DALLAS — Amid pleas from area politicians to keep planned light-rail extension projects on schedule, Dallas Area Rapid Transit executives continue to explore all options available to close a funding gap and keep promises of new rail service to the suburbs of Irving and Rowlett.

One possible solution involves having a private contractor handle the design, construction, and maintenance of the projects under a public-private partnership. Another alternative is to ask the Texas Legislature to change DART’s enabled legislation and increase sales-tax debt capacity above the current $2.9 billion cap. A third possibility is to use alternative types of debt to help mitigate soaring construction costs.

“We’re continuing to refine our plans in finding a solution to keep all our projects on schedule” DART president and executive director Gary Thomas told board members at a meeting Tuesday. “There are a lot of people that want to make sure we get service to their community.”

Almost two months ago, DART said extensions of its Orange Line from downtown through Irving to Dallas-Fort Worth International Airport and of the existing Blue Line to Rowlett would cost close to $1.9 billion. Previous projections pegged costs at $988 million, but spikes in the prices for concrete, copper, and steel resulted in the increase.

Irving Mayor Hebert Gears said the best solution to completing the projects on time appears to be asking for the change in legislation, even though state lawmakers don’t convene again for their regular biennial session until 2009.

Rowlett Mayor John Harper told the board his city’s downtown development is languishing as it awaits the light-rail link.

Dallas City Council member Linda Koop urged the board “to take the bold steps” necessary to complete the projects. “The air quality of the area is in non-attainment,” she said. “We have to get people out of their cars and need to put more people in mass transit.”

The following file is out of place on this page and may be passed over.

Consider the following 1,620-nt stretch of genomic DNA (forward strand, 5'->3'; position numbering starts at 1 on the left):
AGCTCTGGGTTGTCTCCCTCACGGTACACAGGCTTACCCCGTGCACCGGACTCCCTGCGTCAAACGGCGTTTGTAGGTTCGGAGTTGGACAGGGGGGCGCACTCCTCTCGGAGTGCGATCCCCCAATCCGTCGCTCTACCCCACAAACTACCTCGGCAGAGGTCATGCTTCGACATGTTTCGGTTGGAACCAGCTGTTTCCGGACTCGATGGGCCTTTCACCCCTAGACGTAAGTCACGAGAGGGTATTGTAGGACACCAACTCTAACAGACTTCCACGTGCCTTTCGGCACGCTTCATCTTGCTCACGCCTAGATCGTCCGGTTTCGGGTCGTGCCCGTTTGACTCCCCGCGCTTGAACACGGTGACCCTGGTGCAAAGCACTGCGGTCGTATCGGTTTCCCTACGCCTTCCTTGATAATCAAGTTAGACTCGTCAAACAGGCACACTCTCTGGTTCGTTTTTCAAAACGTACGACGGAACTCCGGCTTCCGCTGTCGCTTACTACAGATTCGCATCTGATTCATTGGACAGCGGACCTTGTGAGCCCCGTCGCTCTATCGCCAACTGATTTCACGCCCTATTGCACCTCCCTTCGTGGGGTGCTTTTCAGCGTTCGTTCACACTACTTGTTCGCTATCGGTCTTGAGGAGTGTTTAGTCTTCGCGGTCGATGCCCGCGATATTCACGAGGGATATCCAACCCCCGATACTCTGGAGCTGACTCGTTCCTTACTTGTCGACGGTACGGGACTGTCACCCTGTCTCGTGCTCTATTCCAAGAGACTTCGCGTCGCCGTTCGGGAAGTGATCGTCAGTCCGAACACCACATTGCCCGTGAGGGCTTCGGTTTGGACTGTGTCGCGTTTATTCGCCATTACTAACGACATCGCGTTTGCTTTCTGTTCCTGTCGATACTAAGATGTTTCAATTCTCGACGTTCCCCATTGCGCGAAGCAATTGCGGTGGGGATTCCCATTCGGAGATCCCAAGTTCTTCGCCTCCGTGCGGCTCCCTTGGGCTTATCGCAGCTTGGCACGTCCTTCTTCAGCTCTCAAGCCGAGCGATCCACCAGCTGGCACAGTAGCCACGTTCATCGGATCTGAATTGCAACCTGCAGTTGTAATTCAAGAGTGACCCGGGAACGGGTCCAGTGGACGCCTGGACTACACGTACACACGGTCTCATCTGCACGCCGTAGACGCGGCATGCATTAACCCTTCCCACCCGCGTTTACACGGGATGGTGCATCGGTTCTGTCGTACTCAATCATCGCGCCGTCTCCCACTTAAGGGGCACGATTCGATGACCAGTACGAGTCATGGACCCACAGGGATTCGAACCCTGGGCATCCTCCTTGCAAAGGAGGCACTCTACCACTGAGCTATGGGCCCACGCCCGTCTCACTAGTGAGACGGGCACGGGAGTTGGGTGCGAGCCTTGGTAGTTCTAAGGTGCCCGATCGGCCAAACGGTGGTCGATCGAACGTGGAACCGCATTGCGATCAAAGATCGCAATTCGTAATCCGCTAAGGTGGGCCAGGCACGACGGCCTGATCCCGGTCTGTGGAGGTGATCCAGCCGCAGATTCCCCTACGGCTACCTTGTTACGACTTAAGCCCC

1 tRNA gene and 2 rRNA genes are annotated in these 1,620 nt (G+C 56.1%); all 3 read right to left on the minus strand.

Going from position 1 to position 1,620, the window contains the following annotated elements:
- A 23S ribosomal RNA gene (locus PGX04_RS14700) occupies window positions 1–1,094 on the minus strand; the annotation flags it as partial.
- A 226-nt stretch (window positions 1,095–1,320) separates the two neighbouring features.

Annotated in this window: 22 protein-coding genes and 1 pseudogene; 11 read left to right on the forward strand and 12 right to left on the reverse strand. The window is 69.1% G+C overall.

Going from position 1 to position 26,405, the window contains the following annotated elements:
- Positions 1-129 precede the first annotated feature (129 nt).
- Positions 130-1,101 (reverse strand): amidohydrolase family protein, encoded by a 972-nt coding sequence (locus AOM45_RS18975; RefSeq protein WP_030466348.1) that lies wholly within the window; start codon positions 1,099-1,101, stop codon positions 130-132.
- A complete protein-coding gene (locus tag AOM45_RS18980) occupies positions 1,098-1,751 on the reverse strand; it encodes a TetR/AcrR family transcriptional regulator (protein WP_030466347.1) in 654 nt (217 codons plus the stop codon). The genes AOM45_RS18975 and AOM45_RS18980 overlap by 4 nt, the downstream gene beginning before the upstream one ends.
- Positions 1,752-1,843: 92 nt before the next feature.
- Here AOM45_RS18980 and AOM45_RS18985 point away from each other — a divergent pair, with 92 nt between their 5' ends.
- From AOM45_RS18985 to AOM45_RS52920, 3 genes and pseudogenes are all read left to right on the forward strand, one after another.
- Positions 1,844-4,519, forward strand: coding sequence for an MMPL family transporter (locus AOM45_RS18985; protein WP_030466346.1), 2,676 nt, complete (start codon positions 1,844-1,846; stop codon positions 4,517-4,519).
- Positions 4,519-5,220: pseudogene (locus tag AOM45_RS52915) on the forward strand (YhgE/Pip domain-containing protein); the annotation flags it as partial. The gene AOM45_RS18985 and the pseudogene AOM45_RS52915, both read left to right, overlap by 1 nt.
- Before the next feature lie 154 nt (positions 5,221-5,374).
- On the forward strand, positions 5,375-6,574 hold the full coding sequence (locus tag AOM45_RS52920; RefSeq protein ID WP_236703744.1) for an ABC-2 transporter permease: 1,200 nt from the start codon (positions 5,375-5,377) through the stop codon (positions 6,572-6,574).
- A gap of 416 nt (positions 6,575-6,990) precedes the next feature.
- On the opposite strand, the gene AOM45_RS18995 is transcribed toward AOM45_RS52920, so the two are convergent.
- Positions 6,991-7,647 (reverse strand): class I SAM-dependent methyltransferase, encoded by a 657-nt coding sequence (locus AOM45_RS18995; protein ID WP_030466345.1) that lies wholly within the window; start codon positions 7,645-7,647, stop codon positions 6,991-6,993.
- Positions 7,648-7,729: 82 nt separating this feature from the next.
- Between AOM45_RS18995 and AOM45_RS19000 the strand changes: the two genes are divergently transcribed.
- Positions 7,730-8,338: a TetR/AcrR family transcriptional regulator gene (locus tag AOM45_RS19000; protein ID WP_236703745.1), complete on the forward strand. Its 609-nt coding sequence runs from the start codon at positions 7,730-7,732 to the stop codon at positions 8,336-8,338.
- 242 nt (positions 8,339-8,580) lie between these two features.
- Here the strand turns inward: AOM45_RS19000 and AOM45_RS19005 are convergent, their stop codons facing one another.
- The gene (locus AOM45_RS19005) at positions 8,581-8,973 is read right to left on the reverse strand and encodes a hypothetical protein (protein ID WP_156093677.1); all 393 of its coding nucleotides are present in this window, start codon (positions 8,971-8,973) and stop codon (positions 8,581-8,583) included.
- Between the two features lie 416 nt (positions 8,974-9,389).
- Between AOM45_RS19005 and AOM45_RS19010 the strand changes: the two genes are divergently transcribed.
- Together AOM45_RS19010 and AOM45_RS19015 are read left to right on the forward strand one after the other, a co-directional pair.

DART officials expect to issue requests for qualifications for builders within 30 days, and award the notice to proceed in December. That time line insures the first phase of the Orange Line opens in December 2011 with the Blue Line extension and the second phase of the Irving project opening a year after that.

DART executive vice president Doug Allen assured the 15-member board Tuesday that another project through Dallas’ central business district and third phase of a South Oak Cliff line would remain on schedule despite the costs increases.

Allen extolled the merits of a public-private partnership, citing inherent advantages such as the possibility of beginning construction of the extensions while still in the overall design phase and the ability to define project and performance standards up front. He said P3s “are gaining momentum in the industry ... and are the wave of the future.”

Bob Estrada, chairman of Estrada Hinojosa & Co., DART’s financial adviser, outlined several financing options for the board, including the issuance of debt using farebox revenue or federal formula grant funds, both of which don’t require voter approval.

Estrada said the agency could leverage farebox revenue to between $300 million and $500 million of debt. It could also issue grant anticipation notes of up to $200 million. But he advised against using notes right away as the securities would be more marketable if offered at the beginning of a funding cycle, which doesn’t occur again until 2012.

Estrada told the board Tuesday that by 2010 sales tax revenue could support debt of $5 billion. He also suggested the board adjust some “overly conservative” sales-tax projections and leverage that into increased capacity to borrow.

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